ESPN 3D has always taken a walk-before-you-run approach in deploying its 2D-3D hybrid production model, lovingly referred to as 5D. The network started with boxing (a 5D-friendly sport) in February 2011, using a single mobile unit and a mix of 2D cameras and 3D rigs to produce an installment of Friday Night Fights. ESPN continued its use of the 5D model in the ring and, as the year went on, added the Little League World Series, Summer X Games, NBA and college basketball, and, notably, college football. Now, as the 2012 college football season kicks off, the two-year-old network is most certainly off and running at a near break-neck pace.
“We have entered into a true hybrid approach for football, where college football is 5D across the board this year, with the exception of the BCS Bowls,” says Phil Orlins, coordinating producer, ESPN 3D. “And we have taken the entire noon-Saturday football package on ESPN, which allows us to be consistent with our truck and crew.”
An Evolved 5D Model
Once requiring a laborious and complicated setup, ESPN and CAMERON PACE Group (CPG) have evolved the 5D model into a well oiled machine capable of ultra-quick setup and strike for this season’s weekly college-football shows.
In the current 5D model, a single mobile unit, comprising NEP Supershooter 32 and a CPG Shadowcaster serving as the B unit, produces both the 2D and 3D shows. The 2D telecast takes the left-eye feed from the 3D rigs, and the 2D camera feeds are doubled for the left/right-eye feeds and set slightly off-center to create the illusion of 3D for the ESPN 3D telecast.
After wrapping up its 5D production of the Little League World Series in Williamsport, PA, last weekend, ESPN 3D is now scheduled to produce 16 regular-season college football games over the next two months, as well as the Orange Bowl and BCS Championship Game (which will be produced as side-by-side 2D and 3D shows) in January. Add in stops at the Charleston Classic, Old Spice Classic, and Jimmy V Classic basketball tournaments, and it’s obvious why a streamlined setup-and-strike is critical to ESPN 3D’s livelihood.
“We continue to refine our production approach and try to make things as efficient as they can be, but we’ve already come a very long way,” says Orlins. “At this point, we’re just chipping away and looking for evolutionary steps.”
The Standard 5D Camera Complement
Orlins and company have settled on a standard camera complement for football that varies slightly from venue to venue but is essentially made up of four high 2D cameras (at the 50- and two 35-yard lines, as well as a high–end-zone position) and six to seven 3D rigs on the field. A 2D low–end-zone camera will often be added to capture field-level shots 60-70 yards away.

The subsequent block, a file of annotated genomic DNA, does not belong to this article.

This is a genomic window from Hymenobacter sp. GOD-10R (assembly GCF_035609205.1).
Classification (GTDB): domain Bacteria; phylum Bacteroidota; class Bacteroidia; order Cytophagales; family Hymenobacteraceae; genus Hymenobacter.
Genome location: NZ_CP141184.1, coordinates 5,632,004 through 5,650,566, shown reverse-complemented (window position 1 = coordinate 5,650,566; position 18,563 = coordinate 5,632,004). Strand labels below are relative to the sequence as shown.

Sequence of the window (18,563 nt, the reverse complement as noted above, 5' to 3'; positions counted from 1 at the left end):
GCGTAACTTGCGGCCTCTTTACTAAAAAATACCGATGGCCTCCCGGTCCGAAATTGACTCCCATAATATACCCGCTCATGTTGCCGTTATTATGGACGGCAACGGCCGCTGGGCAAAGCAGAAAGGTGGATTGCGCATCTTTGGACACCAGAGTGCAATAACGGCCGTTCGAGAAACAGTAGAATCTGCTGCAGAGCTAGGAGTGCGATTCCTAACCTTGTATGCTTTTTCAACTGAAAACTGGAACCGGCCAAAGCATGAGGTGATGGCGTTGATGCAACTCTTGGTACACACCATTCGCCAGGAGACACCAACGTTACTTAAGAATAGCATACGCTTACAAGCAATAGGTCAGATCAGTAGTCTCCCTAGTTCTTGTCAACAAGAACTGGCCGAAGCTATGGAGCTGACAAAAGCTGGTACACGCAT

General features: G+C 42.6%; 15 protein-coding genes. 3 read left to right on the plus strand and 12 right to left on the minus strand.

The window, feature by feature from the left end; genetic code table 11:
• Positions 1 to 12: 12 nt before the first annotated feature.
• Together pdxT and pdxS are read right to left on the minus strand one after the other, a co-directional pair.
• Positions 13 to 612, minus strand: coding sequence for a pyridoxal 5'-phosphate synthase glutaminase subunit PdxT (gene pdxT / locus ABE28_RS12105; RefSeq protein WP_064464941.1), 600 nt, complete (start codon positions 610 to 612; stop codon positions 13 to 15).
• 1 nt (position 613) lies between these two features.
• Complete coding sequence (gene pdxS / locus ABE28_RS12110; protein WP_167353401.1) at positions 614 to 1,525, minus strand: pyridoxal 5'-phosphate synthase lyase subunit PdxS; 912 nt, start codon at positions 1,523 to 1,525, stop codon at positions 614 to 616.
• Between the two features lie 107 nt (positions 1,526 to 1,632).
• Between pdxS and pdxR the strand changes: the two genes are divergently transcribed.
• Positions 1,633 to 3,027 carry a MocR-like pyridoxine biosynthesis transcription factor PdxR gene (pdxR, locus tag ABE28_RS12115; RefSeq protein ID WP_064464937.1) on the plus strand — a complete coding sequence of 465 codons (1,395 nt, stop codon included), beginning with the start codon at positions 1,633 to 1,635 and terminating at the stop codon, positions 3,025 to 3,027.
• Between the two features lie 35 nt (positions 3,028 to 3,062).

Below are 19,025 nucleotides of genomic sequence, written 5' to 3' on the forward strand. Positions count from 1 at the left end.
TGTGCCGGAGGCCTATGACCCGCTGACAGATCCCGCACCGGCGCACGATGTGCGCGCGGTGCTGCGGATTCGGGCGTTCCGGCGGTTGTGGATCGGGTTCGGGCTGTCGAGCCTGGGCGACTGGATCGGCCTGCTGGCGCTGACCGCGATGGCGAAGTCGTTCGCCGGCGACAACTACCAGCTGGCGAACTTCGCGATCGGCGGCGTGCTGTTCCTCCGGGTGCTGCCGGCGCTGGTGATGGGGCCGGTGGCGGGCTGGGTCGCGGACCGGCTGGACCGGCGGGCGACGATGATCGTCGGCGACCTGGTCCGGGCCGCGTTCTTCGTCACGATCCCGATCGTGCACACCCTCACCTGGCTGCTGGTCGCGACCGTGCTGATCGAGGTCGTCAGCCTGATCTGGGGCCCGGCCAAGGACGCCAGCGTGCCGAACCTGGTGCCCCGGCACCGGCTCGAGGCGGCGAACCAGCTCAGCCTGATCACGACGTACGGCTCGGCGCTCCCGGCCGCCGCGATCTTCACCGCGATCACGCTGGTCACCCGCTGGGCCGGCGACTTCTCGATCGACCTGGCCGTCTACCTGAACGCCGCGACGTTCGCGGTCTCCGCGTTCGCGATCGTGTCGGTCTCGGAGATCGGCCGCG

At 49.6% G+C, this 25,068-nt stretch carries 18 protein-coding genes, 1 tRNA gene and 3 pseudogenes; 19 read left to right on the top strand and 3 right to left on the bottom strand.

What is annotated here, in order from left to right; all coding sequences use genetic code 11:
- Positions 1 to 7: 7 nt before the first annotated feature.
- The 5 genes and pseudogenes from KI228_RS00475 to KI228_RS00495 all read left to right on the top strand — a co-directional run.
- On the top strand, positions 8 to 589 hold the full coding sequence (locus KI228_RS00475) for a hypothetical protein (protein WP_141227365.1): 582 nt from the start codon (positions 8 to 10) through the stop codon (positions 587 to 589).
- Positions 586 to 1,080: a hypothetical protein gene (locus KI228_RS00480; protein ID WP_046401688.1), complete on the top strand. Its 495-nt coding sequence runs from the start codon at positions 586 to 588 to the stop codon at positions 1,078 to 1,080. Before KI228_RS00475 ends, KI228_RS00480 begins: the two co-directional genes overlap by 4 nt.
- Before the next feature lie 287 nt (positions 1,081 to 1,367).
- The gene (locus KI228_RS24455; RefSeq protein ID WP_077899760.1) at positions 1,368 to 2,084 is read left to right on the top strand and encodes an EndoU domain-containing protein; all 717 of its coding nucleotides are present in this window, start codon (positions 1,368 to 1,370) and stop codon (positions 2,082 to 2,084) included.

The field-level 3D rigs are composed of two handhelds, two goalpost cams, a MastCam and an ultra-slo-mo aboard a Chapman-Leonard cart, and an occasional jib for higher-profile games.
The cart cameras have been a valuable tool for ESPN 3D from the beginning, but the network and CPG worked with Chapman-Leonard this offseason to redesign the cart to make the MastCam more effective in the red zone.
“It’s comparable to what we’ve done in the past, but, with this one, the mast is directly behind the cart camera as opposed to 8-10 ft. off to the side, so now it can go right over the camera’s head,” says Orlins. “Now we can run it really low, just over the regular manned cart camera. Then, when we get down near the goal line, we will pop it up and use it as a game camera because it is easier to periscope up and down.”
1st-and-Ten Line Simplified
By eliminating 3D rigs from the high positions, ESPN 3D also essentially solved one of the biggest issues it has faced in football coverage: the 1st-and-ten line. A complicated and sometimes finicky system even for 2D, the 1st-and-ten line becomes doubly complicated for 3D because systems for the two camera feeds in the 3D rig must be perfectly in line with each other. However, the new camera layout “renders first-down line a moot point because those top cameras are 2D now,” says Orlins.
“We may at some point try to bring in the 3D first-down line on [in goal-line situations], but, the first couple weeks of the year, we won’t,” he adds. “It is a minimal gain because the goal line is usually the first-down line in those cases. But we are aiming to start working on that line around October.”
Ultra-Slo-Mo Comes Into Its Own
ESPN 3D is also working with CPG to continue to evolve its I-MOVIX SprintCam 642 3D ultra-slo-mo system (rented from Fletcher), which has come a long way since its shaky start at the network’s launch.
“That was a quirky piece of equipment for us early on, so it’s nice to have that working so consistently and effectively now,” says Orlins. “We are working with CPG to move some larger lenses to the ultra-slo-mo. It will make that camera more versatile to handle the tight 2D stuff that you want from a cart camera but still give us the great 3D ultra-slo-mo.”
The Scorebug Becomes a Band
ESPN 3D will also bring back the one-line-band–style scorebug — rather than the traditional FoxBox in the corner — that it used for football coverage last year as well as for its college-basketball coverage and the Little League World Series this year.
“From a 3D perspective, that makes sense because keyable graphics with video around them are still one of the most significant challenges that we deal with,” says Orlins. “So this is a clean, simple approach that puts the same information on the screen but a presents a lot less potential for blockage and depth conflicts.”
ESPN 3D kicks off its college-football coverage on Saturday at 12 p.m. ET with Ohio taking on Penn State.